The “Limited Time Magic” program announced Wednesday will include impromptu concerts, dance parties, colored lighting, character meet-and-greets, new menu and merchandise items and other events at Disneyland in Anaheim, Calif., and Disney World in Lake Buena Vista, Fla., near Orlando.


Disney will use Twitter, blogs, websites and other online activity to let park visitors know what’s happening. Guests might also be asked to vote on which characters they’d like to see or be sent on scavenger hunts with hints to figure out what’s new or different.

“It’s a fun, lighthearted, new way to get people engaged,” Leslie Ferraro, executive vice president of global marketing and sales for Walt Disney Parks and Resorts, said at a news conference in Manhattan announcing the program.

Disney erected a 25-foot-tall castle made of ice in Times Square to symbolize the fleeting nature of the weekly surprises, and water ran down the turrets as the ice melted Wednesday morning. Blase New Yorkers hurried past without giving it a second glance but some fans and tourists donned mouse ears and took pictures.

Each “Limited Time Magic” theme will last a week. Plans include celebrations of July Fourth, “Pirate Week,” 3-D chalk art, “Long Lost Friends Week” featuring lesser-known Disney characters. A Valentine’s Day celebration will feature pink and red lighting on Disney castles and romantic candlelit dinners in park restaurants.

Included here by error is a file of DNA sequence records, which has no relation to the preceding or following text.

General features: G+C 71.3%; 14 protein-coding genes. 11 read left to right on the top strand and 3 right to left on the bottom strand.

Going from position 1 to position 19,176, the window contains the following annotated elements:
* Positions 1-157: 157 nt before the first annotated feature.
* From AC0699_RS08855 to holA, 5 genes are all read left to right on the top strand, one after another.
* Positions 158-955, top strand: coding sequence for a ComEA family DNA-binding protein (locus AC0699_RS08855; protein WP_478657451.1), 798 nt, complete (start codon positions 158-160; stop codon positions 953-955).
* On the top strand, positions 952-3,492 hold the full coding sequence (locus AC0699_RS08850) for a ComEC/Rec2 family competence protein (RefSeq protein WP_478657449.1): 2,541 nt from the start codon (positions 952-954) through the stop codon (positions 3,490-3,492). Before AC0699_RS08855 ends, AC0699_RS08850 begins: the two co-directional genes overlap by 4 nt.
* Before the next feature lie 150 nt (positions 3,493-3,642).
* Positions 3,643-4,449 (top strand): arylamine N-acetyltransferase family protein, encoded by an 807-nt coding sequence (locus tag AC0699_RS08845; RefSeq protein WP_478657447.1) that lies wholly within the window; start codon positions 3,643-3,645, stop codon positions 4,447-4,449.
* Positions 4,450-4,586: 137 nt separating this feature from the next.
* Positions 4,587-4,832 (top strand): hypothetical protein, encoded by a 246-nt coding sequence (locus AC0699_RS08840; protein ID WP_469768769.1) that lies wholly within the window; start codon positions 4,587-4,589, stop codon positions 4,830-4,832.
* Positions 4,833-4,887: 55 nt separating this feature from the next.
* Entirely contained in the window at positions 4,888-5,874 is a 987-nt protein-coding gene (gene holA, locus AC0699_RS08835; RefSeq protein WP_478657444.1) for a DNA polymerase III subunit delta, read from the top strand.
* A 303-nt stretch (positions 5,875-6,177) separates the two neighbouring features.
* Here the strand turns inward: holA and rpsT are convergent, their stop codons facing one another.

Other Disney park news this year includes the June opening of Cars Land at California Adventure at Disneyland, and the continuing expansion of Fantasyland at Disney World’s Magic Kingdom. The Fantasyland project, which is the largest expansion in the park’s 41-year history, began in March with the first of two Dumbo rides taking flight and is expected to be completed in 2014.

Copyright 2012 The Associated Press. All rights reserved. This material may not be published, broadcast, rewritten or redistributed.

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Forget fancy hotels! Hostels catering to families

Courtesy HostelBookers.com

The five-star Danhostel Copenhagen City hostel in Denmark has fine views and is within walking distance of major attractions and the city center.

Zenos Dupuis, from Saginaw, Mich., does not like fancy hotels or spending $200 a night for a room. But he does likes a good value, a central location, and clean and comfortable accommodations. So when he travels with his extended family these days, he prefers hostels.

“I like the huge restaurant-style kitchen, where you can bring your own food,” said Dupuis, who stayed at the Chicago Getaway Hostel several times recently with his wife, grandchildren and children, including an infant son. “The employees treat us like family; they make you feel at home.”

He also likes that the hostel is just a short walk to the Lincoln Park Zoo.

Many people associate hostels with lone backpackers, traveling groups of students and even older singles, but these days, more families than ever are vacationing at hostels, industry experts said. They are located in a diverse range of locations, too, including urban centers, like London, where they are close to museums and parks; in resort areas like Orlando or beach towns; and in exotic locations, like a “tree house” style hostel in Olympos, Turkey.